• Insurance - I chose to purchase insurance through the Food Liability Insurance Program, which for CFOs with little income is only $299 / year. 

Changes to my Home:

  • I set aside specific shelves in my cabinets and fridge area for Mallow & Hop ingredients. Sugar is repackaged from the open paper containers in which it is sold to a large plastic tub. There are two storage shelves dedicated to holding the pots and pans for the business.
  • I installed a dog gate to keep my animals completely out of the kitchen and food prep area. I can't speak highly enough about the GMI Keepsafe Expansion Gate - the dogs don't even try to barge through or jump over, and it folds away cleanly against the wall on the rare occasions it's not in use.
  • I installed a paper towel holder in my bathroom, since it's more hygienic than using a hand towel, and required in commercial kitchens.
  • I bought bleach and bleach testing strips to make sure the sanitizing solution is the right strength.
  • I bought a fridge thermometer which terrifyingly told me I'd been running at about 46 degrees F for the last year or so. Adjusting the temp and making sure the airflow was unobstructed got it down to mid-high 30s.
    • The inspector who came by checked the bathroom, general kitchen area, and for my bleach and strips. He asked a few questions, but the inspection was not as thorough and terrifying as I had expected. I can't speak to what he was taking note of in the minute or so he was looking around, so I don't know what I did that was maybe extraneous. He checked my hot water and that I had gloves, but I think creating a separate shelf space was unnecessary for his approval.

Label Design:

Other Purchases:

  • Squarespace - I used to design my own websites, but the time for that has flown now that Squarespace exists. Don't do what I did - remember to use all those 10% discount codes from the podcast ads! What a waste of $10! Because I cannot ship my marshmallows, I chose the basic economy plan that provides only 1 store item. I ended up purchasing my domain through them as it was free if you signed up for the year.
  • Frontier Labels - I used Frontier Labels after walking around the commercial kitchen in NY and looking at everyone's packaging in their storage areas. I highly recommend purchasing the $6.99 sample packet for physical versions of all of the different paper offerings. It was very useful, and ended up being a huge influence on my final label design.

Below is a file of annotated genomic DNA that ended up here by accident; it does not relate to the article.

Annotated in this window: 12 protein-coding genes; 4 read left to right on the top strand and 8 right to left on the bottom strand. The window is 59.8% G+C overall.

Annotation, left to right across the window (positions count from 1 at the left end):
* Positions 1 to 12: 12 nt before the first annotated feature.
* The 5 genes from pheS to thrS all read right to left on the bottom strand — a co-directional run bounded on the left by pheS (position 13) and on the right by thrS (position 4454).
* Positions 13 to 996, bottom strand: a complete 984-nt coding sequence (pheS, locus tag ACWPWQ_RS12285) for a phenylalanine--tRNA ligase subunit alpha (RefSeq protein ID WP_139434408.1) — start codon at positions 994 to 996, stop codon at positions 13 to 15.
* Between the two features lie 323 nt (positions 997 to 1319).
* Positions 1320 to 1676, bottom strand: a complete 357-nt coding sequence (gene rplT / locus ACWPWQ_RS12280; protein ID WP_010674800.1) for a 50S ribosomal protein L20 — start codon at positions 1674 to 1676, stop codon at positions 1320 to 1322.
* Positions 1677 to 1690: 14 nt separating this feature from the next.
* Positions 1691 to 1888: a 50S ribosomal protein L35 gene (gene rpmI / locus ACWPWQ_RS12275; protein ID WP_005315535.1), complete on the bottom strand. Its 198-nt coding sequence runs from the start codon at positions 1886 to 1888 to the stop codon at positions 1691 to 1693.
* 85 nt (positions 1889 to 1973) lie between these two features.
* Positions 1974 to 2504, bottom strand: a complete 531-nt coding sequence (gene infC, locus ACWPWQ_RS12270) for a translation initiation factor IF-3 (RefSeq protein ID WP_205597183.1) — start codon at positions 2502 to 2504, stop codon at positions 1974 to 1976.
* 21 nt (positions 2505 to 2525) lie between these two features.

• PaperMart & Clear Bags -  Sites with what I found to be the best variety of packaging options. 
  • Uline - The essential in packaging, bags, boxes, heat sealers (I am lucky to still have mine from my previous business). This go around saw me purchasing a label gun and a roll or two of "Best By" labels.
  • Costco Membership - True bulk purchases are still beyond me. Costco is useful for sugar. Bless my car for negating the need to drag a granny cart full of 100lbs of sugar across cobbled streets to a commercial kitchen in Brooklyn.

What I Chose Not to Do:

  • LLC - Literally stands for "Limited Liability Corporation" and is a buffer between yourself and the law should things go wrong with your company. Unfortunately, it comes with an $800 yearly tax, which is just more than I can justify. I chose instead to rely on insurance and a sole proprietorship. More risk, but less investment.
  • Opening Company Bank Accounts and Credit Cards - I opened a bank account and credit card for Fred's Marshmallows back in the day, and it felt like a license to spend money because it was "for the business". Not doing so will make taxes hell, but so long as I have no employees and a limited income, I will keep it this way. I may change this in the future. 

Other Helpful Resources

Feel free to shoot me an email if you have any questions. Now - finding places that will let me sell my product!

Blog soon,